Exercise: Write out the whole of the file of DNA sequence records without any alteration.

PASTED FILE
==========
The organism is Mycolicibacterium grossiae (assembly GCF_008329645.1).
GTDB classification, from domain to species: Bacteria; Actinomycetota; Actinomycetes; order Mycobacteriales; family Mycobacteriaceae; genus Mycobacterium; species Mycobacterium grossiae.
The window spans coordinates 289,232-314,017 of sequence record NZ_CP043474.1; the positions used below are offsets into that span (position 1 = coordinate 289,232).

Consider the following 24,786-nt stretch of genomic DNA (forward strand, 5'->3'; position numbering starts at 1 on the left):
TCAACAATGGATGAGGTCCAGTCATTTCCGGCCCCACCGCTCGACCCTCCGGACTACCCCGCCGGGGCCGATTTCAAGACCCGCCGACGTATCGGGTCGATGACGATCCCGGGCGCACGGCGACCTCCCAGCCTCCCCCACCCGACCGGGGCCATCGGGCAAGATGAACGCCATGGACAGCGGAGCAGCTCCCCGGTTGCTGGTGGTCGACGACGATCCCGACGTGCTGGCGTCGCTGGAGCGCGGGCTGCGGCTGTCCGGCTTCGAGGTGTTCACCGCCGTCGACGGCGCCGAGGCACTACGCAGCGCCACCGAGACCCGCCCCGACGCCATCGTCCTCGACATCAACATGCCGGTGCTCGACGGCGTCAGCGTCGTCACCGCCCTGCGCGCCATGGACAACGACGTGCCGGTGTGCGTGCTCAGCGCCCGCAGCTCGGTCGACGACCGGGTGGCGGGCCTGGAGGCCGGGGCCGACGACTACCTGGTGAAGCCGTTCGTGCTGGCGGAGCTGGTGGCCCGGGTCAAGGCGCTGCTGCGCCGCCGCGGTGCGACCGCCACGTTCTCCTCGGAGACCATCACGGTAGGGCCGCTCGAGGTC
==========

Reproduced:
The organism is Mycolicibacterium grossiae (assembly GCF_008329645.1).
GTDB classification, from domain to species: Bacteria; Actinomycetota; Actinomycetes; order Mycobacteriales; family Mycobacteriaceae; genus Mycobacterium; species Mycobacterium grossiae.
The window spans coordinates 289,232-314,017 of sequence record NZ_CP043474.1; the positions used below are offsets into that span (position 1 = coordinate 289,232).

Consider the following 24,786-nt stretch of genomic DNA (forward strand, 5'->3'; position numbering starts at 1 on the left):
TCAACAATGGATGAGGTCCAGTCATTTCCGGCCCCACCGCTCGACCCTCCGGACTACCCCGCCGGGGCCGATTTCAAGACCCGCCGACGTATCGGGTCGATGACGATCCCGGGCGCACGGCGACCTCCCAGCCTCCCCCACCCGACCGGGGCCATCGGGCAAGATGAACGCCATGGACAGCGGAGCAGCTCCCCGGTTGCTGGTGGTCGACGACGATCCCGACGTGCTGGCGTCGCTGGAGCGCGGGCTGCGGCTGTCCGGCTTCGAGGTGTTCACCGCCGTCGACGGCGCCGAGGCACTACGCAGCGCCACCGAGACCCGCCCCGACGCCATCGTCCTCGACATCAACATGCCGGTGCTCGACGGCGTCAGCGTCGTCACCGCCCTGCGCGCCATGGACAACGACGTGCCGGTGTGCGTGCTCAGCGCCCGCAGCTCGGTCGACGACCGGGTGGCGGGCCTGGAGGCCGGGGCCGACGACTACCTGGTGAAGCCGTTCGTGCTGGCGGAGCTGGTGGCCCGGGTCAAGGCGCTGCTGCGCCGCCGCGGTGCGACCGCCACGTTCTCCTCGGAGACCATCACGGTAGGGCCGCTCGAGGTC